Wishing you a very happy Christmas.

*Bishop of Winchester, then in 1663 also Dean of the Chapel Royal
**Charles II
***Admiral William Penn, a close friend of Pepys. Father of the founder of Pennsylvania


Monday, 16 December 2013

Mandela and the move to violence


In all the adulatory coverage following the death of Nelson Mandela, I’ve yet to see the view expressed that the switch of the ANC from non-violent opposition to armed insurrection, following the Sharpeville massacre in 1960, might well have served to stiffen the resolve of the white supremacist regime in defence of apartheid, caused many more deaths and extended the period of time before change came about.

Just as the bombing campaign against Germany, aimed at bringing an end to hostilities, served only to prolong the Second World War…

Mandela and his colleagues must have been fully aware of Gandhi’s strategy.

Friday, 13 December 2013

Folking awful


For a while I sang in folk clubs. It was the pseudo-folk revival of the mid-1960s.

“What did you think of it?” I asked one club manager – a world-class cynic at the best of times perhaps a trifle too eagerly.

“Folking awful,” he responded.

Tuesday, 10 December 2013

Vitality the vision


Some years ago, I helped Unilever to develop a new “corporate mission”. In the end it all came down to one word – VITALITY.

Clarity about vitality as a way of being could create real new momentum for the multinational giant as the focus of all R&D and marketing efforts; on whom to promote and whom to recruit (and whom not); on which brands to acquire and which to sell.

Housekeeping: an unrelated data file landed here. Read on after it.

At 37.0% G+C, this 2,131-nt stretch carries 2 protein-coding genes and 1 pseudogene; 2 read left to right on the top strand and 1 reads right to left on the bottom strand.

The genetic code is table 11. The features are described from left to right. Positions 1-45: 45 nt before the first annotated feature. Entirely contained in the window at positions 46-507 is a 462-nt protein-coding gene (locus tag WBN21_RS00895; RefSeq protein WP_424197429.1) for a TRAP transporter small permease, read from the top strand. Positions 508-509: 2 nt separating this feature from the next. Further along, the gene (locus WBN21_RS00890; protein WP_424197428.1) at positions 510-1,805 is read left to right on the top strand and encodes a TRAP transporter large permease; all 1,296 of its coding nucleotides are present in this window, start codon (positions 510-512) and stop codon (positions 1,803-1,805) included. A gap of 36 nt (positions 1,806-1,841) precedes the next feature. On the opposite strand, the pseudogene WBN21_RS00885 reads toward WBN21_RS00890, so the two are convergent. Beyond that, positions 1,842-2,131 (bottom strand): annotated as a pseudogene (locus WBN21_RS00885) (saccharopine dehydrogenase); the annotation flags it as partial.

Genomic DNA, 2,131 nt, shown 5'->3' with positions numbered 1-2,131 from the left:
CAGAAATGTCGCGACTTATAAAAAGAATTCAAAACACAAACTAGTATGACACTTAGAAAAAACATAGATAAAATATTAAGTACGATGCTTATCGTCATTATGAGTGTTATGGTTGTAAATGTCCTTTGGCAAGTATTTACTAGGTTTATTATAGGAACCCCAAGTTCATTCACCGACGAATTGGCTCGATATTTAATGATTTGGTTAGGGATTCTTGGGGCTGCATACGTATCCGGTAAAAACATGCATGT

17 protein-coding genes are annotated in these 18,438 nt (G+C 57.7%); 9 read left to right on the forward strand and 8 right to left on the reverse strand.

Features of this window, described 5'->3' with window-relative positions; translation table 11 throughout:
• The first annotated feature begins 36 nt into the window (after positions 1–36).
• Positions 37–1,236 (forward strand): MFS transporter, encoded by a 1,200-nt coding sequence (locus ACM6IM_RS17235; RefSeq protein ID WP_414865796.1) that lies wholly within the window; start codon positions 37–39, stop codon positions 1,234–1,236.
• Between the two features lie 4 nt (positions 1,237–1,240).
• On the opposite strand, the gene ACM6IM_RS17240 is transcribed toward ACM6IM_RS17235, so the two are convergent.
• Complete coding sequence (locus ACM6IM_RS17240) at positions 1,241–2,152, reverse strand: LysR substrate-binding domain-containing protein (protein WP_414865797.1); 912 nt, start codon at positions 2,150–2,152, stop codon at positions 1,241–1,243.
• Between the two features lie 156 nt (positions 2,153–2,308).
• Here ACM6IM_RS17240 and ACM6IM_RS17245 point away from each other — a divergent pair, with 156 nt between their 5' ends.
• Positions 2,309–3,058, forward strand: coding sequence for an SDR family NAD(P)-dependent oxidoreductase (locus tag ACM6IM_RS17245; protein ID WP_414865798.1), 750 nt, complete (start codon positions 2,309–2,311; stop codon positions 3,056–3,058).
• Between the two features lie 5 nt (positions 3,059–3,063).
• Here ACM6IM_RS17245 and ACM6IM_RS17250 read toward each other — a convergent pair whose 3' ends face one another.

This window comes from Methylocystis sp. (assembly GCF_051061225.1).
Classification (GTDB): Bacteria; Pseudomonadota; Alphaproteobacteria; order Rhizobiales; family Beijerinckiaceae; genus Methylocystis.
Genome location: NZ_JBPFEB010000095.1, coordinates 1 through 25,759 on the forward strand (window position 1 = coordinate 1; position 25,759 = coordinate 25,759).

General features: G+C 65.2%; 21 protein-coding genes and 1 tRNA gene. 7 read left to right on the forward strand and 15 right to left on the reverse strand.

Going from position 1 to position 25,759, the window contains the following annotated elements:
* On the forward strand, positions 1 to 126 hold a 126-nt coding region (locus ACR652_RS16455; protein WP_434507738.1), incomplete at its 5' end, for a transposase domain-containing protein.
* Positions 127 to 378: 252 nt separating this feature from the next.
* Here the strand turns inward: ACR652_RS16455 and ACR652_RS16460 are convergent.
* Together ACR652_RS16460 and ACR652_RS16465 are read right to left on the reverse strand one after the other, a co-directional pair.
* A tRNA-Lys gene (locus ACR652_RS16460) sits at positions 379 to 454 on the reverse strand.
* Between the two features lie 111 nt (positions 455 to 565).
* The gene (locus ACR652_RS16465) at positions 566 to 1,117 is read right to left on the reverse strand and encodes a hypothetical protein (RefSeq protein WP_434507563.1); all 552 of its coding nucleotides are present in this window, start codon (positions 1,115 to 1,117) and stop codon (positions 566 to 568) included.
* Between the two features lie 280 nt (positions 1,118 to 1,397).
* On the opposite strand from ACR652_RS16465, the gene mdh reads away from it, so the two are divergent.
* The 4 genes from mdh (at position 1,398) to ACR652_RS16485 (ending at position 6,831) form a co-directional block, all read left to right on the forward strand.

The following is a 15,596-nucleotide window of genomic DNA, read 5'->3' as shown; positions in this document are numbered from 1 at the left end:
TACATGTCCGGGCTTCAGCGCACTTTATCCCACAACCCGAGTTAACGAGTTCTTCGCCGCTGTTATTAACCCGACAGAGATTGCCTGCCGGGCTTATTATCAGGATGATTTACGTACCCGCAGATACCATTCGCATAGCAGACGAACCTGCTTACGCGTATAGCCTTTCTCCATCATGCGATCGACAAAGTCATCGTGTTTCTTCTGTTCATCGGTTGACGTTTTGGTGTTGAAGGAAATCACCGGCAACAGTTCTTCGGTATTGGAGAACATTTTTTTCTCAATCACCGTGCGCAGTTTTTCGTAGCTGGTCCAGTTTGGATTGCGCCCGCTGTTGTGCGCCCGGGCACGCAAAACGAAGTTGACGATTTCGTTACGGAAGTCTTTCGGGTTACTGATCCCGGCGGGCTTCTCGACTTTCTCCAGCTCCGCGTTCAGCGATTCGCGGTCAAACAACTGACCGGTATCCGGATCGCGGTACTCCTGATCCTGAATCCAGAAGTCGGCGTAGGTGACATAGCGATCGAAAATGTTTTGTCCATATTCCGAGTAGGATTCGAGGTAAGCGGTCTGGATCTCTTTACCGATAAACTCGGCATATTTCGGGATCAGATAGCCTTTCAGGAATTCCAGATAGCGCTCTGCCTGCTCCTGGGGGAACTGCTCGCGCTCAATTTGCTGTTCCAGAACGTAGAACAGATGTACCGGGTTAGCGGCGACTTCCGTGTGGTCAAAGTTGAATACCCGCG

I was so excited by the word and its obvious relevance and potential that I lobbied as many members of senior management as I knew and in due course it was adopted.

A little later I was disappointed to learn that it had not been taken up by the HR people in the company in any meaningful way. And the company went on owning the profitable but not very obviously vital Pot Noodle brand.

Now I see on the internet that the strategy has been reduced to a standard formula. This is it (above). Useful, no doubt, but unlikely to unleash much in the way of vitality. 

Saturday, 7 December 2013

Conquering Cleo


Ahead of the première of Antony and Cleopatra at Stratford, Rupert Christiansen in the Daily Telegraph pointed out that he had “never seen this play fulfilled on stage or witnessed two actors adequate to its leading roles.”

I know what he means. The last time I risked it was a couple of decades ago a dreary production with a schoolmarmish Cleo at the Birmingham Rep.

Well, the new production at the Swan, a joint effort of two American companies (the Public in New York and GableStage in Miami) together with the RSC, scores a creditable one out of two.

The Mark Antony, the well-established British actor Jonathan Cake, really looks as though he has wandered in from a remake of Carry On Cleo.

But the Cleopatra, Joaquina Kalukango, virtually fresh from the Juilliard School in New York, is absolutely magnificent. What a pity she didn’t bring her own leading man.